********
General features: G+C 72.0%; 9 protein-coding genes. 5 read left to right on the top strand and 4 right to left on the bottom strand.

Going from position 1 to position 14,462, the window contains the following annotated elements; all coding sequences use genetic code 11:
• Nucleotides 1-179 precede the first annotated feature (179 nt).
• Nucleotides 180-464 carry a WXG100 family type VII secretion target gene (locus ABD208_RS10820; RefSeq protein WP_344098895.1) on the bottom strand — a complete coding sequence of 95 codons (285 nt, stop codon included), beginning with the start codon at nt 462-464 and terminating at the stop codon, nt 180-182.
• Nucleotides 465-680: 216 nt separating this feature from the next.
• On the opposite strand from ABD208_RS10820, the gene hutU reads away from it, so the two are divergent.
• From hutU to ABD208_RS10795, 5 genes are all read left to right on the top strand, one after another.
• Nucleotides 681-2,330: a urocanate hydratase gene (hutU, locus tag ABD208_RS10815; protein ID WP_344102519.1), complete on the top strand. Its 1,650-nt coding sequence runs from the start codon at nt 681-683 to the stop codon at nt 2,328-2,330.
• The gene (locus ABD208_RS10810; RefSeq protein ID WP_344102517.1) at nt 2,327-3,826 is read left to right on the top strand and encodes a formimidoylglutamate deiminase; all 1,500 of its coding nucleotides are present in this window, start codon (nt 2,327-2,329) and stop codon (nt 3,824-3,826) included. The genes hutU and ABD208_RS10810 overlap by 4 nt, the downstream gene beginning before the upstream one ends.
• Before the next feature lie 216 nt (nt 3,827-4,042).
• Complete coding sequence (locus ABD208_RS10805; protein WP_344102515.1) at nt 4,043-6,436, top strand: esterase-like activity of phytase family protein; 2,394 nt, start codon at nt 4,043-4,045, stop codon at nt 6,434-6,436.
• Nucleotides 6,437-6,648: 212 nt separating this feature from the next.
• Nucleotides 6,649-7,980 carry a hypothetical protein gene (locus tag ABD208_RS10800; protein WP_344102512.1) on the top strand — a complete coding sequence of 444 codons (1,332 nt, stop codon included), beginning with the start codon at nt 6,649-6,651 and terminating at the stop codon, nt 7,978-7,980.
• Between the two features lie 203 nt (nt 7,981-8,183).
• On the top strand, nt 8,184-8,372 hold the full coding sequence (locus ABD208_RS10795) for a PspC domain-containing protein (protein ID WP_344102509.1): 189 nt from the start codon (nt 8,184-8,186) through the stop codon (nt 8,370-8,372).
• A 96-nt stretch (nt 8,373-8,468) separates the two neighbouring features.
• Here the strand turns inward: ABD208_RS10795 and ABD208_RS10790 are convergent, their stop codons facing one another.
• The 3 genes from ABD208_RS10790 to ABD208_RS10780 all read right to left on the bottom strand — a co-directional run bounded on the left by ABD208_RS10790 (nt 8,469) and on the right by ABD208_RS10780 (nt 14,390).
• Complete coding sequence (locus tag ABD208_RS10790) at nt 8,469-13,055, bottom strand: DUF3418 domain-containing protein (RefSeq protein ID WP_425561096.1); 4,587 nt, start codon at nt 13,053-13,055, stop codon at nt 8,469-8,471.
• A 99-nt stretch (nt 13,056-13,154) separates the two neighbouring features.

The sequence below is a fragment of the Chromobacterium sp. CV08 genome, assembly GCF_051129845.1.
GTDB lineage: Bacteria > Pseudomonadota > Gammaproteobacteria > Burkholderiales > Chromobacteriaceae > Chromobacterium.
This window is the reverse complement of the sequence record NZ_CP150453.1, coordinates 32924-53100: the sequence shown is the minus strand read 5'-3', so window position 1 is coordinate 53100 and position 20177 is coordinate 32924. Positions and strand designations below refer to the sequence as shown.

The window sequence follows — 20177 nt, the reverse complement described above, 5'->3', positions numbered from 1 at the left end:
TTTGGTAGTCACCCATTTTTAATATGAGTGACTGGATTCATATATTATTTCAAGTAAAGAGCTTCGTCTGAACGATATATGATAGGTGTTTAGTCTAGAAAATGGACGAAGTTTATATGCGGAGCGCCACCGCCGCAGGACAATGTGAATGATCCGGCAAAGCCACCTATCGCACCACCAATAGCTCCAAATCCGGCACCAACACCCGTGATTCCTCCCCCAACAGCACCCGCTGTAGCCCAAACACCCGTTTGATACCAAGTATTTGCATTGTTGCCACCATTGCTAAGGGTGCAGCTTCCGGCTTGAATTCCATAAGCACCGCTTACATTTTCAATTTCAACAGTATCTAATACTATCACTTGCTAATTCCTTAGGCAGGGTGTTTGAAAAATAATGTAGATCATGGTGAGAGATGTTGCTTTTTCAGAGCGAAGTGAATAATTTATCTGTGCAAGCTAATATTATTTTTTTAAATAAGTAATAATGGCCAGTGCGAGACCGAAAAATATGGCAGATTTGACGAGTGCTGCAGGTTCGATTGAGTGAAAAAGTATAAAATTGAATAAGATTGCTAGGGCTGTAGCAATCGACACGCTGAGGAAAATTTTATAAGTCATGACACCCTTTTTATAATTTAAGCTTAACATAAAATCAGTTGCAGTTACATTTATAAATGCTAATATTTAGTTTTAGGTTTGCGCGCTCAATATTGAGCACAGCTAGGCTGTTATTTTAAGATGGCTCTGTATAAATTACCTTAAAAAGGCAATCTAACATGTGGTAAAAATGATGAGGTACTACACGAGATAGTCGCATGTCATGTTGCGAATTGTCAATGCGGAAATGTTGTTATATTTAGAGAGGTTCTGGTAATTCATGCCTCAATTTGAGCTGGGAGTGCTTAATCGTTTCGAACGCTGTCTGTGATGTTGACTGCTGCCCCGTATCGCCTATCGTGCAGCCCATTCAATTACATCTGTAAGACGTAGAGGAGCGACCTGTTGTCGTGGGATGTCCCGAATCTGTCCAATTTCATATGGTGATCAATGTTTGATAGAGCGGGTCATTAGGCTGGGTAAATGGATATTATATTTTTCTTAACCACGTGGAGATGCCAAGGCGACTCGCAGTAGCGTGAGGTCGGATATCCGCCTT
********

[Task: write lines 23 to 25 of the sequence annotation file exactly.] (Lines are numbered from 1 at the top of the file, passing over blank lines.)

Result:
This window is the reverse complement of the sequence record NZ_CP150453.1, coordinates 32924-53100: the sequence shown is the minus strand read 5'-3', so window position 1 is coordinate 53100 and position 20177 is coordinate 32924. Positions and strand designations below refer to the sequence as shown.

The window sequence follows — 20177 nt, the reverse complement described above, 5'->3', positions numbered from 1 at the left end:
TTTGGTAGTCACCCATTTTTAATATGAGTGACTGGATTCATATATTATTTCAAGTAAAGAGCTTCGTCTGAACGATATATGATAGGTGTTTAGTCTAGAAAATGGACGAAGTTTATATGCGGAGCGCCACCGCCGCAGGACAATGTGAATGATCCGGCAAAGCCACCTATCGCACCACCAATAGCTCCAAATCCGGCACCAACACCCGTGATTCCTCCCCCAACAGCACCCGCTGTAGCCCAAACACCCGTTTGATACCAAGTATTTGCATTGTTGCCACCATTGCTAAGGGTGCAGCTTCCGGCTTGAATTCCATAAGCACCGCTTACATTTTCAATTTCAACAGTATCTAATACTATCACTTGCTAATTCCTTAGGCAGGGTGTTTGAAAAATAATGTAGATCATGGTGAGAGATGTTGCTTTTTCAGAGCGAAGTGAATAATTTATCTGTGCAAGCTAATATTATTTTTTTAAATAAGTAATAATGGCCAGTGCGAGACCGAAAAATATGGCAGATTTGACGAGTGCTGCAGGTTCGATTGAGTGAAAAAGTATAAAATTGAATAAGATTGCTAGGGCTGTAGCAATCGACACGCTGAGGAAAATTTTATAAGTCATGACACCCTTTTTATAATTTAAGCTTAACATAAAATCAGTTGCAGTTACATTTATAAATGCTAATATTTAGTTTTAGGTTTGCGCGCTCAATATTGAGCACAGCTAGGCTGTTATTTTAAGATGGCTCTGTATAAATTACCTTAAAAAGGCAATCTAACATGTGGTAAAAATGATGAGGTACTACACGAGATAGTCGCATGTCATGTTGCGAATTGTCAATGCGGAAATGTTGTTATATTTAGAGAGGTTCTGGTAATTCATGCCTCAATTTGAGCTGGGAGTGCTTAATCGTTTCGAACGCTGTCTGTGATGTTGACTGCTGCCCCGTATCGCCTATCGTGCAGCCCATTCAATTACATCTGTAAGACGTAGAGGAGCGACCTGTTGTCGTGGGATGTCCCGAATCTGTCCAATTTCATATGGTGATCAATGTTTGATAGAGCGGGTCATTAGGCTGGGTAAATGGATATTATATTTTTCTTAACCACGTGGAGATGCCAAGGCGACTCGCAGTAGCGTGAGGTCGGATATCCGCCTT